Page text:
Starlink in Slovenia, part 2
Updated: Mar 27
Winter is over and with it, the entire cycle of testing and performance of Starlink is completed.
Taking a step back - Starlink has been chosen as an alternative to ADSL internet provided by Telekom Slovenije. The primary purpose of the purchase: is to increase the connection speed and provide more people living in the house with the Internet in the house.
After buying the basic Starlink kit (read about it in the previous post), I bought an Ethernet adapter to connect my existing router and Wi-Fi signal amplifiers in order to cover the entire house and surrounding area through Mesh. As a result, the signal was created by a single network from its existing hardware. In my case, all additional equipment was from the same manufacturer. Router - FRITZ!Box 7530, repeater - FRITZ!Repeater 3000 and several repeaters FRITZ!Repeater 1200. As a result, we managed to achieve uniform coverage throughout the house.
In this configuration, the connection speed for 9 users was quite acceptable, there were no particular problems with downloading streaming video. But the features of Starlink itself began to come out. From time to time, communication with the satellite is interrupted. As a result, the connection is interrupted for a short time: from 0.1 to 5 seconds. Most often for 0.7 - 0.8 sec. For a real user, signal loss manifests itself as follows: when watching a video, the picture is frozen for 1–2 seconds and then playback continues. Fortunately, there are no more than 10-12 such signal interruptions per day, half of which happen late at night. With normal web surfing, this interruption is difficult to detect. We can assume that this feature does not particularly complicate life.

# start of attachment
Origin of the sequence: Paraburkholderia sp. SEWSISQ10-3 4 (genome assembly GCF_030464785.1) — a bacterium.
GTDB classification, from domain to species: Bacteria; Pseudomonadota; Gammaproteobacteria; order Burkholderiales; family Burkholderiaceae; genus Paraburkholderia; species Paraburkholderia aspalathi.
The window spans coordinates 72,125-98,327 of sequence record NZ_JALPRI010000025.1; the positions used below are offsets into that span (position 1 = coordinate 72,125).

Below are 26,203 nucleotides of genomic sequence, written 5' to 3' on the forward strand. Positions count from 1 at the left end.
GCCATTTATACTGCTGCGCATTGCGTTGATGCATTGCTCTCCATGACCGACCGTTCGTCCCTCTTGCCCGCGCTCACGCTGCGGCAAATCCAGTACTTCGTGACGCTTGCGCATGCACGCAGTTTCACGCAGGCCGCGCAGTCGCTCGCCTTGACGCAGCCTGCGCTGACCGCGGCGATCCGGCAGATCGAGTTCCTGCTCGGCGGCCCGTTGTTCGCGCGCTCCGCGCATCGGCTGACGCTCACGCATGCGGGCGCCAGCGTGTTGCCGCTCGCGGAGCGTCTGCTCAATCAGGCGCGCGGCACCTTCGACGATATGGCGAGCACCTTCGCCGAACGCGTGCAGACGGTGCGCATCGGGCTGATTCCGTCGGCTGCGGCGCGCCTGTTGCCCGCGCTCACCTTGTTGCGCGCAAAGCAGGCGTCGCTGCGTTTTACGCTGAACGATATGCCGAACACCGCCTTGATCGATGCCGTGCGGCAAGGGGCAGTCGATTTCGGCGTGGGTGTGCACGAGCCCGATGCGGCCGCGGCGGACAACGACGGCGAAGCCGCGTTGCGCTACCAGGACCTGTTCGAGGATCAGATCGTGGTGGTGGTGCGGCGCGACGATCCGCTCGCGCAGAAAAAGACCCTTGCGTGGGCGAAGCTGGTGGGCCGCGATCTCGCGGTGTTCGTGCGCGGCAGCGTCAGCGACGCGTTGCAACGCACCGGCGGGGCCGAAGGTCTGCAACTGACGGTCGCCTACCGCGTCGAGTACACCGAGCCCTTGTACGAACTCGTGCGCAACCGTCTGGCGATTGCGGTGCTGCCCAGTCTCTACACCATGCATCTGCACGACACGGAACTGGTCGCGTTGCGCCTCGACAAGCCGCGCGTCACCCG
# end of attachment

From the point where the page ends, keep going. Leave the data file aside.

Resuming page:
But with the next feature, I had to have fun. Of course, it snowed. For some time, the built-in heater had time to melt the snow, and the amount of snow had almost no effect on the quality of communication. But in the end, the limit came when the entire antenna was covered with snow so that it could no longer rotate and receive a signal. As expected, the Internet in the house disappeared completely and the whole scheme had to be redone for Telekom Slovenije. All this joy lasted for about three weeks until the snow melted under the sun and the antenna again got the opportunity to orient itself to the satellites. During these three weeks, I managed to get acquainted with the quality of the Starlink support service. The quality is below the baseboard, I could hardly overcome the chatbot at the entrance. In the end, everything was decided, but the sediment remained.
From my adventure, I concluded that the receiving antenna needs to be raised above the roof level by about 60-80 cm so that it does not get swept up in winter. I will think about how to make this design.
Further, according to my observations, I can conclude that neither rainfall, fog, nor snowfall greatly reduces the connection speed. According to measurements during the mentioned cataclysms, the speed drops from 250 to 260 Mbps to 60–120 Mbps. Which still gives a better result in comparison with Telekom Slovenije (20-25 Mbps). According to my own observation, wet snow slows down the connection the most, when the antenna is quickly covered with a wet layer of water and snow. If you do not turn on the forced heating of the antenna in time, then a complete loss of communication is possible.
Conclusion: Starlink in the absence of an alternative to connecting to broadband Internet is a suitable alternative. As before, we can emphasize the fact that the correct installation of the antenna is a key factor in the correct high-speed operation of the entire hardware.